Frequency of training is also key. Cycling outings generate stress during training, and rest allows for adaptation. However, fitness also decreases during rest, making the interval between training sessions crucial. For the cyclist who has the choice of one long ride per week or two shorter rides, the two rides per week are generally more beneficial. Despite the intense training load that a long Sunday ride, for example, can represent, there will come a time when the decline in your fitness during the 6 days of rest will compensate for or exceed the training stimulus of your last ride. Your fitness will either stagnate or be maintained. Increasing the frequency of outings (with adequate rest days in between) allows you to add stimuli progressively.

Shorter runs are effective in improving power and speed.

If your goal is to prepare for a big race in a target event or in pursuit of a personal goal (time in the QH for example), work only as hard as you need to. Additional work at ineffective intensities only adds fatigue, from which you have to recover before you can train effectively again. It has been demonstrated time and again that improvements in aerobic power, lactate threshold and VO 2 max can be achieved with relatively short runs that include intervals to build up intensity time.

For high intensities (lactate threshold and above), the maximum time a cyclist can ride effectively at a given level of effort is limited, and once the maximum of that time has been reached, the training objective is achieved and can be terminated. Improving lactate threshold power will improve your performance in long distance events, including ultra-distance events.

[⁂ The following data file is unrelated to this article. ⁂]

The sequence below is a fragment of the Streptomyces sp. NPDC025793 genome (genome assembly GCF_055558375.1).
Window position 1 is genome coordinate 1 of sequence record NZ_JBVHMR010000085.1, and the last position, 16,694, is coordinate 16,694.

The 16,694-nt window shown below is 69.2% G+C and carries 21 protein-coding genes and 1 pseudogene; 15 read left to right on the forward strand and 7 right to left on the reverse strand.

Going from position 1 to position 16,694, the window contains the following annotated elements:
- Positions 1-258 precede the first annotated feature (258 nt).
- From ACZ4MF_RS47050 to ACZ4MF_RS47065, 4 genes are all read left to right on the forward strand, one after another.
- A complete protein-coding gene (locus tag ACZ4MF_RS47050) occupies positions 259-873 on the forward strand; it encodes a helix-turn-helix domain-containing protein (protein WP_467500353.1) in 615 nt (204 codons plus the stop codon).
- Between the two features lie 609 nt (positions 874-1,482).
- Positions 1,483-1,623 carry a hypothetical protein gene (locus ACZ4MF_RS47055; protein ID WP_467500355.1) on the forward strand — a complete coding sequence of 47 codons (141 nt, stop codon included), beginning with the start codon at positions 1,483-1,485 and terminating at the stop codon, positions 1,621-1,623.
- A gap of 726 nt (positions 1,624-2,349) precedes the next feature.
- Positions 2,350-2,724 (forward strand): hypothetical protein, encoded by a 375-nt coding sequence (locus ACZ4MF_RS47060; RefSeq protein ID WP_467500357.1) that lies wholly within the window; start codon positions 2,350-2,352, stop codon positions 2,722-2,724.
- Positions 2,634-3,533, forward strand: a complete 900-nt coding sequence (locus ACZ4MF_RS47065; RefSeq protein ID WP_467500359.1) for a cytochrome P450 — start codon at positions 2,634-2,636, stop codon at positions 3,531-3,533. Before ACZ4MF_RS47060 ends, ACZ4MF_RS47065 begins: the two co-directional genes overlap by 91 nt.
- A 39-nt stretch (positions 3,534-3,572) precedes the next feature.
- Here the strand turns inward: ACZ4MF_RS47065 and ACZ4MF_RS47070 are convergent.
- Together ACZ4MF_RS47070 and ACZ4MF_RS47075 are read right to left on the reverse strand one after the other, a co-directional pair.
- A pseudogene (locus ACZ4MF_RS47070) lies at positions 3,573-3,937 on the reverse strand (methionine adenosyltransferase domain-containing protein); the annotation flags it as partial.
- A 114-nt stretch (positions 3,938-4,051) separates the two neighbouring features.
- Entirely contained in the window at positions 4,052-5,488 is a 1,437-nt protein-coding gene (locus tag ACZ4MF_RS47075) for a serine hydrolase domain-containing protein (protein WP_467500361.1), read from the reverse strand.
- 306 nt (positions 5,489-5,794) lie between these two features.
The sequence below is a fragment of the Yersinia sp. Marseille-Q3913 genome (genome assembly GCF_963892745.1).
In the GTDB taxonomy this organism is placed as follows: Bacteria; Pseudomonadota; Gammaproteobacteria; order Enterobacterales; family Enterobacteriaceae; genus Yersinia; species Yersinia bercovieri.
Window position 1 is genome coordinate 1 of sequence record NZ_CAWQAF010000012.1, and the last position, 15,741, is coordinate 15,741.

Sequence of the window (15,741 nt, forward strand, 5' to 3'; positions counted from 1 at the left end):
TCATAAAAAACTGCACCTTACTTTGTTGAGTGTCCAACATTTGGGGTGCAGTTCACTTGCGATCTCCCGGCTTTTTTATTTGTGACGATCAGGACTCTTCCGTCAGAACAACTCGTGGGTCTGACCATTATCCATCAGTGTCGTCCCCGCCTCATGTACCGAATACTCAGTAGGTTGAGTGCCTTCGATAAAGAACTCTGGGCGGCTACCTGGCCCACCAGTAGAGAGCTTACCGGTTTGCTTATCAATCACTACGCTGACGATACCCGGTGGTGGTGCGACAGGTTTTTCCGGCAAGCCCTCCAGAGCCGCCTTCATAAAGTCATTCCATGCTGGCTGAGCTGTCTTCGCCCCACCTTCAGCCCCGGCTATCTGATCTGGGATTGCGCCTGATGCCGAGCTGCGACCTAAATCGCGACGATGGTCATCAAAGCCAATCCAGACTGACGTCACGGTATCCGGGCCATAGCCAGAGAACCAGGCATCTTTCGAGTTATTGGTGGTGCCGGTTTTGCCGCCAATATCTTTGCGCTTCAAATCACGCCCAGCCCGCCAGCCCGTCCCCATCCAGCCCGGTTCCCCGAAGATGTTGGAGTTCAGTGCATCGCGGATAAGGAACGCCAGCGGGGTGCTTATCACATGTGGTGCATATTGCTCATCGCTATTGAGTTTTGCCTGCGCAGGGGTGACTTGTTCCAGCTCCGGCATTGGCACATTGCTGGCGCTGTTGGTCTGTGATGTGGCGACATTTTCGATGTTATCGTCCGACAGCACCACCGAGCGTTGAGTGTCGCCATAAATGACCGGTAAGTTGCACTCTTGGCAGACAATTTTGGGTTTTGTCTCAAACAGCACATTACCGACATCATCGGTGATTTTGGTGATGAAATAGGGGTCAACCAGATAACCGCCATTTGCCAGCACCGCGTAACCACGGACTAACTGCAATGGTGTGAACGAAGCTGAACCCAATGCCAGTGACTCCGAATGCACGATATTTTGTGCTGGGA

As I will explain below, long training sessions are necessary, but for a different reason.

Long outings

Just because you can develop the fitness for great performances over long distances with shorter rides doesn’t mean you should avoid long rides. Pedaling all day long is not only a big part of the reason we love cycling, but it’s also a necessary component of training for big events. It’s just that, while there are some physiological benefits of the longer rides, they are similar to those of the shorter rides and are not the most important training benefits of those 6-hour rides anyway.

Nutrition/hydration strategies

One of the greatest benefits of your 6-hour ride is the opportunity to test and refine your nutrition and hydration strategies. You can make some pretty big mistakes in a 3-hour (or one-hour) run and nothing happens. These errors will be much more noticeable and detrimental when you make a long run. If you are preparing for a really long goal (a MTB race like 10,000 del soplao, a long course triathlon, a gran fondo, a gravel race, etc.), it is crucial that you learn what foods work for you after several hours. You need to learn to eat and drink in the first 3 hours when you’re going to be on the bike for another 3 to 6 hours after that! You can’t learn that in the shortest training sessions.

Mental work

To be 100% prepared for your goal you have to train both your mind and your body. Can you stay focused 6 hours later? 12 hours? Long training sessions, especially solo training sessions, are essential to develop the mental toughness needed to overcome difficult moments in endurance events.

So, what do I do?

The best solution is not to choose between short and long routes, but a combination of both. For example, you could dedicate some weekends to consecutive 3-hour walks and focus on developing your fitness (power and speed). Other weekends commit to a long, big trip and focus on the skills, techniques and habits that make long trips successful. Your goal is to finish those long rides tired but not so shattered that the last hour is a death march. The important thing to remember is that it’s not the individual comparison between two short trips and one long trip that matters; it’s how the two scenarios impact your long-term fitness and performance.

And, of course, it is always better to have a professional guide you: you really make the most of your time and save on dissatisfaction. Try Gure